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Case: 15-15270

Date Filed: 04/19/2016

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[DO NOT PUBLISH]

IN THE UNITED STATES COURT OF APPEALS


FOR THE ELEVENTH CIRCUIT
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No. 15-15270
Non-Argument Calendar
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D.C. Docket No. 1:14-cv-00502-KD-M

VINCENT WHITE,
Plaintiff-Appellee,
versus
JOHN MCLAIN,
Defendant-Appellant,
JOHNNY THORNTON, SR., et al.,
Defendants.
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Appeal from the United States District Court
for the Southern District of Alabama
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(April 19, 2016)
Before ED CARNES, Chief Judge, JORDAN, and JULIE CARNES, Circuit
Judges.

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PER CURIAM:
Vincent White sued several members of the Mobile County Sherriffs Office
after they burst into his home without legal justification. The deputies, who had
mistaken Whites house for the one specified in a warrant, all asserted qualified
immunity as a defense to Whites claim that they had violated his Fourth
Amendment rights. The district court held that qualified immunity insulated all but
one of them from that claim. The only officer denied immunity was Deputy John
McLain, the man responsible for confirming that the deputies had the right house.
He appeals the district courts order denying him qualified immunity, asserting that
he made reasonable efforts to confirm that the house identified in the warrant was,
in fact, the one he had been told was part of a drug dealing operation. We reverse
the district courts order denying him qualified immunity because his conduct did
not violate clearly established law when it occurred.
The district court accurately characterized the facts drawn from the evidence
construed in the light most favorable to White:
In October 2012, [McLain] received information from a
confidential informant that an individual was involved in the
distribution of marijuana and that the individual was storing drugs at
his girlfriends residence located at 1817 Toulmin Avenue, Mobile,
Alabama. McLain and the confidential informant drove past the
residence and the informant pointed out the house to McLain. Three
months later, McLain received corroboration from a different
confidential informant. Both informants told McLain that the house
in question was the second house on the left after turning from St.

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Stephens Road. A month later, the second informant again told


McLain about the drug activity at 1817 Toulmin Avenue.
On February 5, 2013, McLain traveled to Toulmin Avenue
[again]. However, rather than entering from St. Stephens Road, he
turned onto Toulmin Avenue from Carleton Street, which resulted in
him approaching the house from the opposite direction he would have
if he had entered from St. Stephens Road. When approaching from
St. Stephens Road, the first house on the left i[s] situated further back
from the street than the other houses on Toulmin Avenue. McLain
approached what he believed to be the second house and took a
photograph of it. The house he took a photograph of was 1819
Toulmin Avenue. Whites house, 1819 Toulmin Avenue, is the third
house on the left when approaching from St. Stephens Road and the
target house, 1817 Toulmin Avenue, is the second house on the left.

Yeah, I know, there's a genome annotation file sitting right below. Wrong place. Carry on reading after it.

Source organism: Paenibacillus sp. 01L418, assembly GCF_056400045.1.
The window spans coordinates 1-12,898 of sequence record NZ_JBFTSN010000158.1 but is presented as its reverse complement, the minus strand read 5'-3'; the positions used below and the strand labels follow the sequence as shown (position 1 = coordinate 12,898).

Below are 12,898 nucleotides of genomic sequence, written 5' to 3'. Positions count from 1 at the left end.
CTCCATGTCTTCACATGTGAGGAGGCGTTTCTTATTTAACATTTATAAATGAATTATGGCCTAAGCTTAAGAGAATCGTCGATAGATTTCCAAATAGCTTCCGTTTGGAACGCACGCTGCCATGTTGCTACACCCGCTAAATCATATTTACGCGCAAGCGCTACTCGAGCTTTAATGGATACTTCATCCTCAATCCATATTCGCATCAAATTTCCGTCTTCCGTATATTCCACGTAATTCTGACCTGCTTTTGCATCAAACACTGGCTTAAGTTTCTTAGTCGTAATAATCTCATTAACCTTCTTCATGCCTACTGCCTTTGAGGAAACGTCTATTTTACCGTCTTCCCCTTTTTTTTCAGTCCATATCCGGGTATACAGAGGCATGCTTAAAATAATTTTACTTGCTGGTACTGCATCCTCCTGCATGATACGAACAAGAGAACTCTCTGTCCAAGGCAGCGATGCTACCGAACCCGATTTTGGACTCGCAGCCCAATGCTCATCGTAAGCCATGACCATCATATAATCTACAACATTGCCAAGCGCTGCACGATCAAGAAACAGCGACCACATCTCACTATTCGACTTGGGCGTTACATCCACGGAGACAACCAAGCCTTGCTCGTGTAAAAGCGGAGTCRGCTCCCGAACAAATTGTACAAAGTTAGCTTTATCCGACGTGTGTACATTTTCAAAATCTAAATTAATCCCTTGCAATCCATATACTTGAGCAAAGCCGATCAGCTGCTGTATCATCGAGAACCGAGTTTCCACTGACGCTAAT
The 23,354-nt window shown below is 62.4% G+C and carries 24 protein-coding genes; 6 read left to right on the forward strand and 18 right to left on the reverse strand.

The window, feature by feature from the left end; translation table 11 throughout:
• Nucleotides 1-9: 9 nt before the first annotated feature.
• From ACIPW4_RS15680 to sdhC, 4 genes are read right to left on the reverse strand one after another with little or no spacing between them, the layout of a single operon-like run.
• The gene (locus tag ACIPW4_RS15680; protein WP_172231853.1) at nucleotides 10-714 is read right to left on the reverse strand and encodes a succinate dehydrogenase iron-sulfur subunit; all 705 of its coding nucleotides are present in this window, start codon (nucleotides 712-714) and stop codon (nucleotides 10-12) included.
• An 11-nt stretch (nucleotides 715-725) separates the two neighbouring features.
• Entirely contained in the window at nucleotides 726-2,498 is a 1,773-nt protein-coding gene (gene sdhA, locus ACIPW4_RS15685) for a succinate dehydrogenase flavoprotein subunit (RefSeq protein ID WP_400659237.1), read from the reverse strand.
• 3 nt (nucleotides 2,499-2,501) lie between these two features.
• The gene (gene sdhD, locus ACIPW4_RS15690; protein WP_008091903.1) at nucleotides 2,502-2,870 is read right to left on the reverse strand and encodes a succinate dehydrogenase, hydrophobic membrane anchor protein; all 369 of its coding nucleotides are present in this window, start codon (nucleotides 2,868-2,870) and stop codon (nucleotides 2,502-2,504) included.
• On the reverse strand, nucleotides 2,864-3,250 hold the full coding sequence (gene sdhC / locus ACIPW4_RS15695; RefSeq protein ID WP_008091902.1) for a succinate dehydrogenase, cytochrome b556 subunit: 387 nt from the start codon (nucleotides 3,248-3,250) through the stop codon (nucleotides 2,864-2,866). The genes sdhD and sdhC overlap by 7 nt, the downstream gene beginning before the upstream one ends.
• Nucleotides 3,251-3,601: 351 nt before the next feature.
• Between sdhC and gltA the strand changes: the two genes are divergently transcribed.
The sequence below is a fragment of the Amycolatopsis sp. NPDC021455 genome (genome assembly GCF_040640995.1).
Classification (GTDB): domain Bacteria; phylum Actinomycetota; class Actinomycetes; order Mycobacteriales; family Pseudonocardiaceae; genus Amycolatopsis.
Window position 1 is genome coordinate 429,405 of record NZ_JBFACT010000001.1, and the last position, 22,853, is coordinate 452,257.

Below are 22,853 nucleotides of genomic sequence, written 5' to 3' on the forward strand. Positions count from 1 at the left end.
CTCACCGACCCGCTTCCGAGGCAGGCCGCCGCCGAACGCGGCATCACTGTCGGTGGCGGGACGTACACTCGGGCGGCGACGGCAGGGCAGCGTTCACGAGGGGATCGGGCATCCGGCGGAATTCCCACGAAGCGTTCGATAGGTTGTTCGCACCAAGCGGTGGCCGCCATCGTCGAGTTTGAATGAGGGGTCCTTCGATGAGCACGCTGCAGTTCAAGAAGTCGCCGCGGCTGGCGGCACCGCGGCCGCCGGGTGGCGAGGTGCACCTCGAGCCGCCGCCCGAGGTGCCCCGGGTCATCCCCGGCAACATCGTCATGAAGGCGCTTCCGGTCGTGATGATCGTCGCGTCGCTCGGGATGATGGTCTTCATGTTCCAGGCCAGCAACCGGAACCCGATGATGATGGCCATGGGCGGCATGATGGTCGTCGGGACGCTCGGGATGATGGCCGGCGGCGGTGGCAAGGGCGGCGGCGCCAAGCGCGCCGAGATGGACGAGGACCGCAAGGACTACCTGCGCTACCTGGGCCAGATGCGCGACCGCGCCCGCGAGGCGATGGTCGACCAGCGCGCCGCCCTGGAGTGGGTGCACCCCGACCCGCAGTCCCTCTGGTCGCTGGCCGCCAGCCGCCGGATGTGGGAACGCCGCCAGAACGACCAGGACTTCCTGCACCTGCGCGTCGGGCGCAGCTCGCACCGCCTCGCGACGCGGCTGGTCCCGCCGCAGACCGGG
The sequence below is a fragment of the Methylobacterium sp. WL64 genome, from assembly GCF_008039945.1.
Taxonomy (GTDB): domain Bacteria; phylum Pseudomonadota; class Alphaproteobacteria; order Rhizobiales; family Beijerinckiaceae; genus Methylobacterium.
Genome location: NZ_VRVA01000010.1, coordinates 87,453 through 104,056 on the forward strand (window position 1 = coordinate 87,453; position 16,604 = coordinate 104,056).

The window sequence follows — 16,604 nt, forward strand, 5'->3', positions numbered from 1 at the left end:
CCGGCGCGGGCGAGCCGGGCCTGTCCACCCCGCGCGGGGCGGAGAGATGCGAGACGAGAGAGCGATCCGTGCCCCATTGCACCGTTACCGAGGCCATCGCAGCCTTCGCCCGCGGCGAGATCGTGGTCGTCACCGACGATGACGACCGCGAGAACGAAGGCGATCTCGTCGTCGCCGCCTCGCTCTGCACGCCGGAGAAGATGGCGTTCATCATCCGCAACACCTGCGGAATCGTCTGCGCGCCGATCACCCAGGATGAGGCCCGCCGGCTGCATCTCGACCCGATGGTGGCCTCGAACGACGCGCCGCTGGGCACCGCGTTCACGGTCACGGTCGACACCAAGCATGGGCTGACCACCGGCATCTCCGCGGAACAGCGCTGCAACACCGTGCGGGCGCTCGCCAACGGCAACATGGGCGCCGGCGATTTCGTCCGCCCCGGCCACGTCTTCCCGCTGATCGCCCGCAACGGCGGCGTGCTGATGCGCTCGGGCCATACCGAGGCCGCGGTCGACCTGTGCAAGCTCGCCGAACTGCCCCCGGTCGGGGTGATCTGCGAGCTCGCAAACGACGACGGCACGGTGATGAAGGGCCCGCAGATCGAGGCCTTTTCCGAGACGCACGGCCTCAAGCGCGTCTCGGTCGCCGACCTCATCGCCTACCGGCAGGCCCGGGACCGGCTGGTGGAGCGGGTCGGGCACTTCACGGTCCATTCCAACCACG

Before taking the photograph, as McLain approached 1817
Toulmin Avenue, he noticed people who he thought appeared to be
engaged in drug activity, standing in front of what McLain thought
was 1817 Toulmin Avenue. So not to expose [himself] as a narcotics
officer, McLain pulled off the side of the road and took a
photograph of Whites home, which he believed to be 1817
Toulmin Avenue. Though not visible in the photograph McLain took,
Whites numerical street address (1819) is posted at eye level to the
left of his front door.
In the darkness of the early morning hours of February 6, 2013,
McLain travelled to Toulmin Avenue to check out information from
an informant. [The] informant had told McLain that a certain vehicle
dropped off some drugs and [McLain] was trying to determin[e] if
that vehicle was at the location. Neither 1817 nor 1819 Toulmin
Avenue had any residential lights turned on when McLain passed.
Looking straight at 1817 Toulmin Avenue, its driveway is on the right
side of the house. From the same vantage point, 1819 Toulmin
Avenue is to the right side of 1817 Toulmin Avenue. McLain
observed the vehicle he had been looking for, and it was parked back
behind the house.
As a result of the information McLain obtained from the
informants and the details uncovered during investigation, he obtained
a search warrant for 1817 Toulmin Avenue. However, in the search
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warrant application, he attached a picture of 1819 Toulmin Avenue


rather than 1817 Toulmin Avenue. Additionally, McLains written
description of the place to be search[ed] described the faade of 1819
rather than 1817 Toulmin Avenue.
Later that morning, McLain briefed members of the Mobile
County Sheriffs Office Narcotics and Vice Unit about the upcoming
search of 1817 Toulmin Avenue. Defendant Deputies Johnny
Thornton, Sr., John Cassidy, Allen OShea, Greg OShea, Jeffrey
Sullivan, and Clinton Law were present at the briefing. During this
meeting, McLain showed the deputies a photograph of Whites house,
which was 1819 Toulmin Avenue and told them that this was the
house where the search warrant was to be executed.
After the briefing, the Defendants travelled in several vehicles
to Toulmin Avenue. When the deputies arrived at 1819 Toulmin
Avenue, several of them attached a trucks winch hook to the burglar
bars on the front door. Other deputies arranged themselves outside
the home. McLain gave the go signal and deputies pulled the
burglar bars from the front door. Deputy John Cassidy forced entry
into the home using a ram. Defendant Deputy Clinton Law entered
the home first, holding a riot shield. McLain, Greg OShea, Johnny
Thornton, and Captain Razzie Smith followed Law into the home.
Prior to the Defendants entry, White was home preparing to
attend a doctors appointment. As the Defendants entered his home,
White was moving from his bedroom into the hallway. Law detained
White, kicking his legs apart and placing him in handcuffs. Law also
forced White to get down on the floor of the bathroom. Law used his
hands to push White onto the floor while yelling for White to get
down.
Within minutes the Defendants realized their error. Captain
Razzie Smith brought White up from the floor and removed the
handcuffs from his wrists. Smith apologized to White and explained
that there had been a mix-up and that Whites home had been entered
in error.
In January 2013, the month before the search, White underwent
abdominal surgery. On February 6, 2013, White had a pre-scheduled